Bush Nominates Roberts as Chief Justice
Tuesday, September 6, 2005
President Bush nominated John G. Roberts Jr. yesterday as the 17th chief justice of the United States, promoting his nominee for associate justice to lead the Supreme Court and the rest of the federal judiciary even before Roberts was confirmed for the first assignment.
Moving swiftly as he copes with the devastation of Hurricane Katrina, Bush announced his decision just two days after the death of Chief Justice William H. Rehnquist and 48 days after picking Roberts to succeed retiring Justice Sandra Day O'Connor. In elevating Roberts, Bush chose the candidate most likely to be confirmed in short order by the Senate, which was poised to ratify the appeals court judge for O'Connor's seat.
The move could ensure Bush's influence on the judiciary long after his presidency ends. In the past half-century, only two other presidents have had the opportunity to name a chief justice to a lifetime appointment. A former Rehnquist clerk, Roberts shares a philosophical outlook with the man he would succeed and, at age 50, would be the youngest chief justice since John Marshall was appointed in 1801, potentially giving him decades to shape the court's direction.
Since O'Connor agreed to remain until her successor is confirmed, the move means that the court could open its next term on Oct. 3 with nine justices sitting. But in shifting Roberts to the center chair, Bush now must find someone else to replace O'Connor, in some ways an even more consequential choice because she cast the swing vote on issues such as affirmative action, abortion and the death penalty for many years.
"It is in the interest of the court and the country to have a chief justice on the bench on the first full day of the fall term," Bush said in the Oval Office before flying to the Gulf Coast for a second time to inspect relief efforts. "The Senate is well along in the process of considering Judge Roberts's qualifications. They know his record and his fidelity to the law. I'm confident that the Senate can complete hearings and confirm him as chief justice within a month."
Roberts, who appeared alone at Bush's side, seemed mindful that he would replace his mentor rather than join him on the court. "I am honored and humbled by the confidence that the president has shown in me," he said. "And I'm very much aware that if I am confirmed, I would succeed a man I deeply respect and admire, a man who has been very kind to me for 25 years."
The Senate Judiciary Committee, which had been scheduled to open hearings on Roberts's confirmation to O'Connor's seat today, decided yesterday to postpone the process probably until Monday in deference to Rehnquist, who will be buried at Arlington National Cemetery tomorrow.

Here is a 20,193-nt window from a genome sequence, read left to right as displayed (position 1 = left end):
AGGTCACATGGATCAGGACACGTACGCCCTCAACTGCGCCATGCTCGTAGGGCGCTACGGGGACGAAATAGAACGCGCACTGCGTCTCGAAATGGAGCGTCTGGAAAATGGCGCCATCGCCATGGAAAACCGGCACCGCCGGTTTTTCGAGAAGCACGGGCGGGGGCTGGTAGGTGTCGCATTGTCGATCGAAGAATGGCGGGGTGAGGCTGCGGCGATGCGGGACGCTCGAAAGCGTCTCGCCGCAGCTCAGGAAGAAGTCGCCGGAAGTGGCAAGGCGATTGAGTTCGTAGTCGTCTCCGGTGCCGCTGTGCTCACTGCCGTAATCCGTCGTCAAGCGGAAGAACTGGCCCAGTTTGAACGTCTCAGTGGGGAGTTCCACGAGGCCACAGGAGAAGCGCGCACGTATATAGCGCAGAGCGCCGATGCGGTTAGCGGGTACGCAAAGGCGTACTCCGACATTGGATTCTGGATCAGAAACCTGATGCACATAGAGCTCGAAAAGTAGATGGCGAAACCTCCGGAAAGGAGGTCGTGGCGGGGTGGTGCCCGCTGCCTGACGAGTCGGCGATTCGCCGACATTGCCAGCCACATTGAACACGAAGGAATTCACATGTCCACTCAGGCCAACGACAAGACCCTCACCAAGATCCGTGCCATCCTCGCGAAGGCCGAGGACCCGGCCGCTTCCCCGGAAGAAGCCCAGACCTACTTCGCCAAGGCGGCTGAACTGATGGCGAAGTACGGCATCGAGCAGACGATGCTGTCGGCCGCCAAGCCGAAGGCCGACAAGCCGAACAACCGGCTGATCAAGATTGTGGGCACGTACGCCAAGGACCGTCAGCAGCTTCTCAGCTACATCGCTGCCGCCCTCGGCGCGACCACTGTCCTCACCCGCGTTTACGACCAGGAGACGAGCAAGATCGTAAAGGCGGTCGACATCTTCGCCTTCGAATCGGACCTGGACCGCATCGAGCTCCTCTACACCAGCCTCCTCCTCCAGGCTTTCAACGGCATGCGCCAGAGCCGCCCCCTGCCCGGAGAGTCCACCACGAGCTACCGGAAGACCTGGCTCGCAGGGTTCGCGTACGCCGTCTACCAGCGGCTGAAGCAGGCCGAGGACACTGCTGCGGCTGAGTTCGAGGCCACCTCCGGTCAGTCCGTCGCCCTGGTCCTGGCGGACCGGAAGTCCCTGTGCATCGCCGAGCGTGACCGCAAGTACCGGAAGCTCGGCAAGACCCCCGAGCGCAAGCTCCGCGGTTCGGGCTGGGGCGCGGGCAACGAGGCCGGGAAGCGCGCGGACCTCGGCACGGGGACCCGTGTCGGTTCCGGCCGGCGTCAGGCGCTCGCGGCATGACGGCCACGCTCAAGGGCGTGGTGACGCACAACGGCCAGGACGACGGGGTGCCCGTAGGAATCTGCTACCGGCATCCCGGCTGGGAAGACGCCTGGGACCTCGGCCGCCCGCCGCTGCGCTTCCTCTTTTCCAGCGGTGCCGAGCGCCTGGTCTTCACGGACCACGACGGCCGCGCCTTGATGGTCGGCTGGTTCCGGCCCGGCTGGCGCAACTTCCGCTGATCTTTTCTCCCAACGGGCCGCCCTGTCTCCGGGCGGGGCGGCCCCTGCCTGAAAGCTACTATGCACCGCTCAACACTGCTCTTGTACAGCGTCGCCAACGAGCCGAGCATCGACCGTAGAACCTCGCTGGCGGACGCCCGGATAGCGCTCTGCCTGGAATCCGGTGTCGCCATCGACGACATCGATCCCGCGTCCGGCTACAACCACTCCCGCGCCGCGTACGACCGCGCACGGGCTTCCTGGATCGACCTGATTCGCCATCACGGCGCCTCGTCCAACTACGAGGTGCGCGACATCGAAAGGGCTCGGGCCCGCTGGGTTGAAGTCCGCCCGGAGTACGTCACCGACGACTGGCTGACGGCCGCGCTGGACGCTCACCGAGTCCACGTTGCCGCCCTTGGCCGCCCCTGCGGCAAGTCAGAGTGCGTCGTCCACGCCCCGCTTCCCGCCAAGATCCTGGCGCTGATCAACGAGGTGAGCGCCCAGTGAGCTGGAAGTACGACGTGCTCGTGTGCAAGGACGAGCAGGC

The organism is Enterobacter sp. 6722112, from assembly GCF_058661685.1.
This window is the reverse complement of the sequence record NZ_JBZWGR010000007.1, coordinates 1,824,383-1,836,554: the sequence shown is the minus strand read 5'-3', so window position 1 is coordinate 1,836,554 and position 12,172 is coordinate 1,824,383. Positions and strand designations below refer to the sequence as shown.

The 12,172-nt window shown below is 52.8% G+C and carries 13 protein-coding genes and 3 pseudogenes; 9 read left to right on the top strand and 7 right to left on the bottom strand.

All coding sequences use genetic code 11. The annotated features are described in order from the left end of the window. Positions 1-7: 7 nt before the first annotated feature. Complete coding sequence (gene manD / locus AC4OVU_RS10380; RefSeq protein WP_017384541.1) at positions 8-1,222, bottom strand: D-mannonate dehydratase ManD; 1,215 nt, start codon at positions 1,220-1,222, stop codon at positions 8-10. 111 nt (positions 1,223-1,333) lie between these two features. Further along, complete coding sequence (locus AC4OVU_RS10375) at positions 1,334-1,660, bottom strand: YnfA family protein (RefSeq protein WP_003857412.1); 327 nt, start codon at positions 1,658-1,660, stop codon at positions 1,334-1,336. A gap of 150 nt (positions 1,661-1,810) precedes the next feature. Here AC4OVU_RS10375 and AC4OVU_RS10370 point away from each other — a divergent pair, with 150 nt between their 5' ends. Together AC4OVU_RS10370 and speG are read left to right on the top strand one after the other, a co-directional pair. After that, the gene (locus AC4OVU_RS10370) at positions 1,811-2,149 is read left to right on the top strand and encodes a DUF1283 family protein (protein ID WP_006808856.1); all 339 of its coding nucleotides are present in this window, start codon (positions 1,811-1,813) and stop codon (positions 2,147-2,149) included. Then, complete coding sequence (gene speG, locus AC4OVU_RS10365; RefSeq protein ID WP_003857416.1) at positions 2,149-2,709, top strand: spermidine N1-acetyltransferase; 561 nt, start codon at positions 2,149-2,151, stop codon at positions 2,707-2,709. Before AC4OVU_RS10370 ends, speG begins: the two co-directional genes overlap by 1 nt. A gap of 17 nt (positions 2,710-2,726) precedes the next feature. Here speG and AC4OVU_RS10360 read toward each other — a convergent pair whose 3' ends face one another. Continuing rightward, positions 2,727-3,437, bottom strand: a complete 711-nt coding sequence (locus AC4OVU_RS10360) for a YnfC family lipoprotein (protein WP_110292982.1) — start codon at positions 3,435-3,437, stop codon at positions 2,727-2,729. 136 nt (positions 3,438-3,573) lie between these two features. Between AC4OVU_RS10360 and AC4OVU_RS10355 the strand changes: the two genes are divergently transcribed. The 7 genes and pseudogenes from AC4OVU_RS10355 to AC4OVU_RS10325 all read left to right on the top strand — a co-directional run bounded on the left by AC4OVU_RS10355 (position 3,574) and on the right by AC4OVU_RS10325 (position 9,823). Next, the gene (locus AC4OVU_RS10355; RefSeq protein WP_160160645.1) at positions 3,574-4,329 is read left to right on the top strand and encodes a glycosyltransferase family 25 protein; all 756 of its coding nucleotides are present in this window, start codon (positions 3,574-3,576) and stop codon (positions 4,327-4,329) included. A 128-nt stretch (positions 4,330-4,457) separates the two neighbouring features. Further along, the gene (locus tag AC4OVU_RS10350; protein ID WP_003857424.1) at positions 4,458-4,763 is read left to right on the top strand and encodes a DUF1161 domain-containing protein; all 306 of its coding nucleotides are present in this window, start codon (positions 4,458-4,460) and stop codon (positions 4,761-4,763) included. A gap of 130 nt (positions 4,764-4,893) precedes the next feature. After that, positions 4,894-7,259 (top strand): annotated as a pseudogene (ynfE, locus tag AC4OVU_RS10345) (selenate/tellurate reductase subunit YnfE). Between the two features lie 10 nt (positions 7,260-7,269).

The same liberal groups that opposed Roberts for associate justice declared him even more unfit for chief. "His views are very much out of sync with civil rights, women's rights, privacy," said Nan Aron, president of the Alliance for Justice. "Certainly reviewing so many of those memos and briefs and papers he authored makes one wonder whether he understands how the law affects ordinary people."
Several Senate Democrats argued that Roberts should receive greater scrutiny for chief justice. "The stakes are higher and the Senate's advice and consent responsibility is even more important," said Senate Minority Leader Harry M. Reid (D-Nev.), adding that "the Senate must be vigilant in considering this nomination."
But there was no indication that his nomination faces any significant threat. "He will be an excellent chief," said Senate Majority Leader Bill Frist (R-Tenn.). "I still expect Judge Roberts to be confirmed before the Supreme Court starts its new term on October 3."
Bush always had Roberts in mind for the next chief justice, aides said yesterday. Roberts was first secretly interviewed for a Supreme Court slot in April in anticipation that the cancer-stricken Rehnquist would retire or die. When O'Connor surprised the White House by announcing her retirement in July and Rehnquist declared that he was not stepping down, Bush decided to appoint Roberts to O'Connor's seat.
Even then, aides said yesterday that the president intended to elevate Roberts to chief justice whenever the job came open. "This had been something in the back of the president's mind in case such a scenario came into being, if the chief justice had retired," said White House press secretary Scott McClellan. "The president, when he met with [Roberts], knew he was a natural-born leader."